and services, but to effectively guide them to these resources. I would recommend that they put a link
to the clinical trial matching service on their homepage and on their Facebook page.


Optimize use
of RRS feed technology
. It appears that ACS only has one RSS feed. Given the
extensive use of this technology by their competitors (NCI and LLS), I would suggest they optimize the
use of this technology to enhance communication with constituents by creatin
g more feeds, including
feeds specific to various target audiences (patients, caregivers, healthcare providers, researchers).


Create ACS Social Media sites for healthcare providers and researchers.
The ACS Facebook page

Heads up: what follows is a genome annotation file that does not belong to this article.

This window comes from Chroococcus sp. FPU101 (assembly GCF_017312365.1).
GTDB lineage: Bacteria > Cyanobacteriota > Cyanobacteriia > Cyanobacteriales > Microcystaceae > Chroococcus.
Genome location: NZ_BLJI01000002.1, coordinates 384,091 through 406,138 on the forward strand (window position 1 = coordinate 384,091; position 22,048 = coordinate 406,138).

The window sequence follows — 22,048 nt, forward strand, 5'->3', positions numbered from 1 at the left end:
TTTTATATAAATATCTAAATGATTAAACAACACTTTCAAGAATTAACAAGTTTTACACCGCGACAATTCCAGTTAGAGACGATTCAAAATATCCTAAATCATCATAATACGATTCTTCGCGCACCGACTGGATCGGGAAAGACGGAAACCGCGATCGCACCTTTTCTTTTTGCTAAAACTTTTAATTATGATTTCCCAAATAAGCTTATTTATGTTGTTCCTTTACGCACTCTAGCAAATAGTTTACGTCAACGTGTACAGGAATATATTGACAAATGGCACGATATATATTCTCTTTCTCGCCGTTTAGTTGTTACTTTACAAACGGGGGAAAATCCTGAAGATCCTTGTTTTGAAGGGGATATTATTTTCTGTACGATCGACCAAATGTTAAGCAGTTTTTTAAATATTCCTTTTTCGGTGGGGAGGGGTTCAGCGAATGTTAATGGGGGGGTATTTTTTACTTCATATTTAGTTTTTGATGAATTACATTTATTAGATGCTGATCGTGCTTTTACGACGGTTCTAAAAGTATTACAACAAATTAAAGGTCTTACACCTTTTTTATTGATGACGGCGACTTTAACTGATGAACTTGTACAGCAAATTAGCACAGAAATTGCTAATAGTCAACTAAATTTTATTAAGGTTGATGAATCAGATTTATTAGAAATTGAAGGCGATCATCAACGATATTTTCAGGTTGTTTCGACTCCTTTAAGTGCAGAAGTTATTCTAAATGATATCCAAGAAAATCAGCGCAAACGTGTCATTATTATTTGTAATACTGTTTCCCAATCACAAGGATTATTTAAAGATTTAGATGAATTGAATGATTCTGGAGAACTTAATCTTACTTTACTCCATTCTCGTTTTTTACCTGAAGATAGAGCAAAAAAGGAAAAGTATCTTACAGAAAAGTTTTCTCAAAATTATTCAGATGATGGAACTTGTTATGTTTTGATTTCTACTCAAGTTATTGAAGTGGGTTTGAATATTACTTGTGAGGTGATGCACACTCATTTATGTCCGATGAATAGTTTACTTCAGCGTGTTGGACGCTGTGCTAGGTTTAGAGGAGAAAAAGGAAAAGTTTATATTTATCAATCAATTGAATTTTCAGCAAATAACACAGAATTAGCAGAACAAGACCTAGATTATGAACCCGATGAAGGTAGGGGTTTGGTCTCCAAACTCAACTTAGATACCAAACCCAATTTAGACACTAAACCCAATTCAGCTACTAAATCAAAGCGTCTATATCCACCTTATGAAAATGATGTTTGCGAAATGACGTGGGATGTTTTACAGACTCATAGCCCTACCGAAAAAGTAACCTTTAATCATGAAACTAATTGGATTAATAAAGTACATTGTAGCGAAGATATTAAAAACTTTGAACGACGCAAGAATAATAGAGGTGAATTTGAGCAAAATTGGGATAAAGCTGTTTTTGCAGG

and YouTube channel for general a
udiences seem to be geared towards patients, volunteers and
advocates
. Although

information about ACS fundraising events
,

volunteer opportunities

and access to
patient discussion boards is useful for these particular audiences, healthcare providers and res
earchers
may benefit from having access to information more relevant to their needs. For example, ACS could
create a Facebook account or YouTube channel that links healthcare providers to more clinical
information about the prevention and treatment of can
cer and access to professional education
opportunities. Researchers could be accommodated by having access to cancer
-
research social media
networks to encourage research collaboration and provide them with information about available ACS
funding opportunit
ies.


Recommendations for Leukemia & Lymphoma Society


Eliminate clutter from
LLS.org homepage
.

The LLS website is well organized by target audience an
d
therefore, in my opinion, is easier to navigate than the other two websites
.

However, the middle of